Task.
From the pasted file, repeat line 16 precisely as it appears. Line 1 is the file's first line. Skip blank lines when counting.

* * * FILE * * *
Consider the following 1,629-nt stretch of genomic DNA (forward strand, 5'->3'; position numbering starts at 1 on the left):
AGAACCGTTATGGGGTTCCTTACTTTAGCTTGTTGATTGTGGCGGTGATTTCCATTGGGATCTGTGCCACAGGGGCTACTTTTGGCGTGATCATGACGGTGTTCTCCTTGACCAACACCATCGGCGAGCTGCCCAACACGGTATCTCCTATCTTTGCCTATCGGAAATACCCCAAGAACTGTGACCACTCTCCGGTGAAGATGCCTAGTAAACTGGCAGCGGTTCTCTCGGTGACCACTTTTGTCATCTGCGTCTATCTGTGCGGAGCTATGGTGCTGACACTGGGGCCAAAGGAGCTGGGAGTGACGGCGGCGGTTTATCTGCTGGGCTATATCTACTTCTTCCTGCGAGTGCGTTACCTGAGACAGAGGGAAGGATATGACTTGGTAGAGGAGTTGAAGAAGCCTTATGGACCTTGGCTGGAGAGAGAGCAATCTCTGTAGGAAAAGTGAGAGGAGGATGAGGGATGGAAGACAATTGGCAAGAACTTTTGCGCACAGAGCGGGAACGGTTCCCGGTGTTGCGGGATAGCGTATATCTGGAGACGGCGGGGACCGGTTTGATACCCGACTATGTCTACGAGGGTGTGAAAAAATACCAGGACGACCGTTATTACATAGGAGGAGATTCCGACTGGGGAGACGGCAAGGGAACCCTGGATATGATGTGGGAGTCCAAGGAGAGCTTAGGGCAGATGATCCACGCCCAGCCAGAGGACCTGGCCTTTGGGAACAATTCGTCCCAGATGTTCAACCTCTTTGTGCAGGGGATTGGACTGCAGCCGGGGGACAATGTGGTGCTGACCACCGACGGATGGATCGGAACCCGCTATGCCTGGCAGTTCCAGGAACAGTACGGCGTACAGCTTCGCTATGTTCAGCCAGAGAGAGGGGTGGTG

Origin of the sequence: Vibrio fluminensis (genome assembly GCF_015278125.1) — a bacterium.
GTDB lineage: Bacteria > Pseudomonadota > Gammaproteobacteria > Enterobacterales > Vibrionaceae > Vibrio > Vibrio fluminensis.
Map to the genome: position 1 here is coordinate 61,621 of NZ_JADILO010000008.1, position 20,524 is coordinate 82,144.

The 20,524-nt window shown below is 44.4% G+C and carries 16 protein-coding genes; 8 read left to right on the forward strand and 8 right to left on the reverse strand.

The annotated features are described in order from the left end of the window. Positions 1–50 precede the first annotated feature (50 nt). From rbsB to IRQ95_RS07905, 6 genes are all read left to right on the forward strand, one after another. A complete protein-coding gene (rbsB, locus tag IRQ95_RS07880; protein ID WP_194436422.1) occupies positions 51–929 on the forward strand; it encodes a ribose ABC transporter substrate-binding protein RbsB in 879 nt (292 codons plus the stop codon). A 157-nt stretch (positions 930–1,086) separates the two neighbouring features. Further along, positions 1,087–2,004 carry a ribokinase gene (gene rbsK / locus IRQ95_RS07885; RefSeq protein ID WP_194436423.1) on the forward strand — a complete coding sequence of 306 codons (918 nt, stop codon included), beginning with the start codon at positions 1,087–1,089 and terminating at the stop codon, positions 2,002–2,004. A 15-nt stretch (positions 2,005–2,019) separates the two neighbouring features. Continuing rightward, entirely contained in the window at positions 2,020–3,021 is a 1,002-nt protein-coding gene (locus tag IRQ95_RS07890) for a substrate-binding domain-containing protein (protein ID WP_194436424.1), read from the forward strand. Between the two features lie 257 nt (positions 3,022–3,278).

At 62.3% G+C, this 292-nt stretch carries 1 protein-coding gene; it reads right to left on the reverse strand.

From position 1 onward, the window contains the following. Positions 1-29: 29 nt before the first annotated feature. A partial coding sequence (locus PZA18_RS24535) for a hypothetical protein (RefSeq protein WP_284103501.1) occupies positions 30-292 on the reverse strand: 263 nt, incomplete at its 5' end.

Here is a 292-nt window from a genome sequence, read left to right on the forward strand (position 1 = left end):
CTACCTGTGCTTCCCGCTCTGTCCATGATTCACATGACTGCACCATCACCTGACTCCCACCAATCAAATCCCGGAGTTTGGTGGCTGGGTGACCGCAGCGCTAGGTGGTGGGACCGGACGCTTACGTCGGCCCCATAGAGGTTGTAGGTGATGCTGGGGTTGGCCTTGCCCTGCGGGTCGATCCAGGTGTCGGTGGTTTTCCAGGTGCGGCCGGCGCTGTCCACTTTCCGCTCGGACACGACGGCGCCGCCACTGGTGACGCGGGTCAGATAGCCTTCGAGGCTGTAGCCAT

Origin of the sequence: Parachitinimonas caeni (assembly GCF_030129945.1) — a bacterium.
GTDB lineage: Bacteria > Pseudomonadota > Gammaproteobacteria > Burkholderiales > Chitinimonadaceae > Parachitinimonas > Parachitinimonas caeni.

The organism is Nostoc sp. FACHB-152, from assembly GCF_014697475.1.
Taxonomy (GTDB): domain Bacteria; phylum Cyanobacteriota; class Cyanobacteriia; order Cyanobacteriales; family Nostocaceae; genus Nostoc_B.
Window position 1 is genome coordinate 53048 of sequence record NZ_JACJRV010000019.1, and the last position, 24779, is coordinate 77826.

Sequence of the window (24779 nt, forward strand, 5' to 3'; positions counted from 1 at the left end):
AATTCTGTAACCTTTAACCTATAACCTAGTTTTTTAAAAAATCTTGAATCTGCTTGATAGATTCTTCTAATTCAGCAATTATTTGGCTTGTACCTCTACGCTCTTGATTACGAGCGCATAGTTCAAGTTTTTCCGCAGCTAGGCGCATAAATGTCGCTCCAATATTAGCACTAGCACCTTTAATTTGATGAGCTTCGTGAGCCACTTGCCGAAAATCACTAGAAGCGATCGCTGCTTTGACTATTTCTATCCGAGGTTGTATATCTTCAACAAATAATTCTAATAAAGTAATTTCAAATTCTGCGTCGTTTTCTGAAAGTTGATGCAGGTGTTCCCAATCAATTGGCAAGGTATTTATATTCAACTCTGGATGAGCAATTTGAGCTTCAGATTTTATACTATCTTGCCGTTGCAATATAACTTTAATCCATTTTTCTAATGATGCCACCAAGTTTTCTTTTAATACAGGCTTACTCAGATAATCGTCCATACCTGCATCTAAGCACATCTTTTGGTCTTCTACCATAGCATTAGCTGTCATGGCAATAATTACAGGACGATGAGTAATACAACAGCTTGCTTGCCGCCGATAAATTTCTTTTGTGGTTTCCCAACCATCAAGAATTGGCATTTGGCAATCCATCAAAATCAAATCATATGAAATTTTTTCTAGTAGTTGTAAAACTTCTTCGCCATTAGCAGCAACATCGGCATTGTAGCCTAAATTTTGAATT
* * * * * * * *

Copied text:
Window position 1 is genome coordinate 53048 of sequence record NZ_JACJRV010000019.1, and the last position, 24779, is coordinate 77826.